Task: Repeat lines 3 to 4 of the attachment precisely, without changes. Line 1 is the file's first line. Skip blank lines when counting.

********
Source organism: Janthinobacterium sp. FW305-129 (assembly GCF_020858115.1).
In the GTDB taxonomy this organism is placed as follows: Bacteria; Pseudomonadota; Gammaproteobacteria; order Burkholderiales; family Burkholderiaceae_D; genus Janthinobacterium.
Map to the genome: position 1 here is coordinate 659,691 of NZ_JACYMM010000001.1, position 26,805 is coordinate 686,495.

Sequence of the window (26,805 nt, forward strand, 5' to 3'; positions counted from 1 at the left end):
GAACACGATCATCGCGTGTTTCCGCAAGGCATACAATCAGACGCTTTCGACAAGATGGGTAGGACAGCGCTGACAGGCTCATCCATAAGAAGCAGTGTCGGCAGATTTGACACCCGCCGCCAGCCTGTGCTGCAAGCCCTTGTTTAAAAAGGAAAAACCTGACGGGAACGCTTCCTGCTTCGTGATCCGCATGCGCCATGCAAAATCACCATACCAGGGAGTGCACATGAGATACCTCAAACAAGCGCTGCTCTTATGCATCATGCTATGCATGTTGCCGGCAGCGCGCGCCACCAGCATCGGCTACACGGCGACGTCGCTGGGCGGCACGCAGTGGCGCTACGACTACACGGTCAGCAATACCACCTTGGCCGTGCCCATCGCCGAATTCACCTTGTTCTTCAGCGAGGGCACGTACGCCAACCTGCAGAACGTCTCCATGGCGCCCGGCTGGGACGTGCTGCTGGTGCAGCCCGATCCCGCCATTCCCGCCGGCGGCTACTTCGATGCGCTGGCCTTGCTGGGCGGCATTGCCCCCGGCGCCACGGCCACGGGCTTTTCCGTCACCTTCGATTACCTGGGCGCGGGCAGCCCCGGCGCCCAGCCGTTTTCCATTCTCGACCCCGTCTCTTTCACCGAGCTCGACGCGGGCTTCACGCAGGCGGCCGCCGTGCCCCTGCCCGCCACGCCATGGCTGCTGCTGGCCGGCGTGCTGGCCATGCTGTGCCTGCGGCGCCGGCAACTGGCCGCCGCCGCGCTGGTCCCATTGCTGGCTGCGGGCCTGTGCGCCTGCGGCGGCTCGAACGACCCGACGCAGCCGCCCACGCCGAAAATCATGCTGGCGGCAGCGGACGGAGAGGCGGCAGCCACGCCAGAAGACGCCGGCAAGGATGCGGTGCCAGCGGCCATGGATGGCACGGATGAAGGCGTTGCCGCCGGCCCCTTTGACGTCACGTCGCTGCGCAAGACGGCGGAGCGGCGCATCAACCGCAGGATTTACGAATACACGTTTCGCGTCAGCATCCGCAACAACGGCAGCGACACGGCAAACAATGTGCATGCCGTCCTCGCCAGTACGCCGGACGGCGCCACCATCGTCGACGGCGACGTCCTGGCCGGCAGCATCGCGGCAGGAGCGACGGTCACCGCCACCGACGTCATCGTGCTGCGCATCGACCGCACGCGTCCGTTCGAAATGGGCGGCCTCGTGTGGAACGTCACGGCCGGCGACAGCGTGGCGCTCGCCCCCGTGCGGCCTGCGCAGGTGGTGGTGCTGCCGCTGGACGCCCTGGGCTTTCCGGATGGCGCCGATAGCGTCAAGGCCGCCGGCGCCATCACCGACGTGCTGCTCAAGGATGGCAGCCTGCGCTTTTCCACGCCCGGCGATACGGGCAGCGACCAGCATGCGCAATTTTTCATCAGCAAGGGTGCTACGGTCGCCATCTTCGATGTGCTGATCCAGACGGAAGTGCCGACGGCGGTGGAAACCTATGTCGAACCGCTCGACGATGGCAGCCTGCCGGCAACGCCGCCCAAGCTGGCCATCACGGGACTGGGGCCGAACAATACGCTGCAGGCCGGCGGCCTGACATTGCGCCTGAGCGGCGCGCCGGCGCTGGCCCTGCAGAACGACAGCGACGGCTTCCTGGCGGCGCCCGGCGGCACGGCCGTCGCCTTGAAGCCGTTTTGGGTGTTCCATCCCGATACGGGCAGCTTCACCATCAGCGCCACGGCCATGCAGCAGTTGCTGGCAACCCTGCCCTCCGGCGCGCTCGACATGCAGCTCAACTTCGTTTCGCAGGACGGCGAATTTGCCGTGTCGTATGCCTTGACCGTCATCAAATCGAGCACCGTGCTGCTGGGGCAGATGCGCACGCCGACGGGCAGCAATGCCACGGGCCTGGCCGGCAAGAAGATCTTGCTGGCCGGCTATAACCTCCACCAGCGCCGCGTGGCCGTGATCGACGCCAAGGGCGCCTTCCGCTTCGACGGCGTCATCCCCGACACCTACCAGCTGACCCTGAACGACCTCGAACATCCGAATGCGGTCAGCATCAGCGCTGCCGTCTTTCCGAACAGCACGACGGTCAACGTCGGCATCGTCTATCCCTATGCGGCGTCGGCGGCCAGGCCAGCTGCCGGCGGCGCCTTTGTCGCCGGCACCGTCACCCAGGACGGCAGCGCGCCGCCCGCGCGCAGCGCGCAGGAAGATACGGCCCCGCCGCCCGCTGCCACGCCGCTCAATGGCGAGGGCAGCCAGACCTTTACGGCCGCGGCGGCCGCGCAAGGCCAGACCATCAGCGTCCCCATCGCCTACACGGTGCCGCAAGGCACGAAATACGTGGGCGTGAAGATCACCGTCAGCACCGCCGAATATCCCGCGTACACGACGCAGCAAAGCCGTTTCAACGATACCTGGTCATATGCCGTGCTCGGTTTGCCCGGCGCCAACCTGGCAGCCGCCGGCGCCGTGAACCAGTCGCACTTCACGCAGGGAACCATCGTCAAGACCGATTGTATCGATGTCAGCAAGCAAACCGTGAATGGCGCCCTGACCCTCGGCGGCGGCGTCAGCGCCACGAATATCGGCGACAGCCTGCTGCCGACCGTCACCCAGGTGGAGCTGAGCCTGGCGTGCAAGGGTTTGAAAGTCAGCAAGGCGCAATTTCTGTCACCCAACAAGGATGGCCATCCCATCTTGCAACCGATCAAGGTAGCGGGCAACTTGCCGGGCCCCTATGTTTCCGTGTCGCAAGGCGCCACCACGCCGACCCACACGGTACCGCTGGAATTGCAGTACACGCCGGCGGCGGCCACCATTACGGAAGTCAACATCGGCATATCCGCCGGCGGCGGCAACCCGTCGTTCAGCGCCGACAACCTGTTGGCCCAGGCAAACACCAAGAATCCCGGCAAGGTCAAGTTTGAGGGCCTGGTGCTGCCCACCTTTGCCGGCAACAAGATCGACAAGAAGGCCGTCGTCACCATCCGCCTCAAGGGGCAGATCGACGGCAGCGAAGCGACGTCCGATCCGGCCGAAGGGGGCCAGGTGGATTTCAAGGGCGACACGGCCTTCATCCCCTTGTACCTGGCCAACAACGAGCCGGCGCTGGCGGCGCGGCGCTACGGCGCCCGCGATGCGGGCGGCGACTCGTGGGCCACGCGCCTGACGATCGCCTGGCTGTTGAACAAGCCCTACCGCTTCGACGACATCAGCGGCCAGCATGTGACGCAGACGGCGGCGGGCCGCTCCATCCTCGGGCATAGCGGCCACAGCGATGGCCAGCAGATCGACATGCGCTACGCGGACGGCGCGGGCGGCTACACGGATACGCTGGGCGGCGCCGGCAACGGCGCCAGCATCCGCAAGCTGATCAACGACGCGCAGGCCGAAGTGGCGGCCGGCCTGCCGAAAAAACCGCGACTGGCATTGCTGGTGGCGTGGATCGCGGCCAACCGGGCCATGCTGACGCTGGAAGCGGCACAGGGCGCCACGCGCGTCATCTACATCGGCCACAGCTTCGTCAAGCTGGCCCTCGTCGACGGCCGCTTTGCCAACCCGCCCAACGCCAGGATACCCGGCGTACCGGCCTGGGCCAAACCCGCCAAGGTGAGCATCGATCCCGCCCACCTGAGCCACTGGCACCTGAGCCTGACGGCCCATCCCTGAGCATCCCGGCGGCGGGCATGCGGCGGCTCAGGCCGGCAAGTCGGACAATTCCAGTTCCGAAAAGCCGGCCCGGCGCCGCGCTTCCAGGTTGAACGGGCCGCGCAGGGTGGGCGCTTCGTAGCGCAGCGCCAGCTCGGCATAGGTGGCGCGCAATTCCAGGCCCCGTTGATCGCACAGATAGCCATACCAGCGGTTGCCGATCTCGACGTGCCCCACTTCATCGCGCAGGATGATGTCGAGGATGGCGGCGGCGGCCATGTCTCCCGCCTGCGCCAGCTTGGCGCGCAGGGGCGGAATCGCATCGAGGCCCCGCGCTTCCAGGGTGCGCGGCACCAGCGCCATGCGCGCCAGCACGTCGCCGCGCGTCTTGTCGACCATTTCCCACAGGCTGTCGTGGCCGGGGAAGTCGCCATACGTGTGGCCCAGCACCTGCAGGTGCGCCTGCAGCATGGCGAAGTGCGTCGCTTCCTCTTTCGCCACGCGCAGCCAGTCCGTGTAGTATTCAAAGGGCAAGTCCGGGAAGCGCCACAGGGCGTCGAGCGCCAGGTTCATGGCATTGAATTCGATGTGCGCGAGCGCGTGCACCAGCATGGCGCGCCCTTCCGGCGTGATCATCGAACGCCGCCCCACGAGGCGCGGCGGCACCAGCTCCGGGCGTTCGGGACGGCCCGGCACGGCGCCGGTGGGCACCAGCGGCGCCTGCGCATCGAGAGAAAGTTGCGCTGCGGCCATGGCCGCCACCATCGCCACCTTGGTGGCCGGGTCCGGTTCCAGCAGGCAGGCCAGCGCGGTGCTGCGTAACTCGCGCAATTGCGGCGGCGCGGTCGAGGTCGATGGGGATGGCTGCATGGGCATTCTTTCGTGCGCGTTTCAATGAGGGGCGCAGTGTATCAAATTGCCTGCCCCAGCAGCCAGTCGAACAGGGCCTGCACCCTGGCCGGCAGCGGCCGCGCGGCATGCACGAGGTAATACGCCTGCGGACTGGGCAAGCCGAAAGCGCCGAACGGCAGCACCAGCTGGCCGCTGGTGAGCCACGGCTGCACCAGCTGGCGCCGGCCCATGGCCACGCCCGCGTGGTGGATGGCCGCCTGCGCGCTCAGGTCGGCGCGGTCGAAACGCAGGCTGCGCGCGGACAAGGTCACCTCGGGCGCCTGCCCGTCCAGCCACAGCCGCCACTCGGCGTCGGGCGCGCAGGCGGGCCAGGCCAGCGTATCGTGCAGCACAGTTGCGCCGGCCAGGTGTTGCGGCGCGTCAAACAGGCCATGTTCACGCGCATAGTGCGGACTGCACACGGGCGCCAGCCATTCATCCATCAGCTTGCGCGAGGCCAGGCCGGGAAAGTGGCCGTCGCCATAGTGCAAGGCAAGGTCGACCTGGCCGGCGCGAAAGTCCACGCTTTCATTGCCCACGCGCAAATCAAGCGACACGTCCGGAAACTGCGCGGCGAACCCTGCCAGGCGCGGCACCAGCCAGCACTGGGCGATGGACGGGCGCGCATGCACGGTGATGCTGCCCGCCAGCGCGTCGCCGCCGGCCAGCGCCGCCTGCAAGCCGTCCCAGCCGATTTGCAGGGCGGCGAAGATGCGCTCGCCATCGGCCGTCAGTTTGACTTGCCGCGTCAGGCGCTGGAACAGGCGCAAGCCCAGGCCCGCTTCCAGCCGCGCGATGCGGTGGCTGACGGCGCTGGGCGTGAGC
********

Map to the genome: position 1 here is coordinate 659,691 of NZ_JACYMM010000001.1, position 26,805 is coordinate 686,495.

Sequence of the window (26,805 nt, forward strand, 5' to 3'; positions counted from 1 at the left end):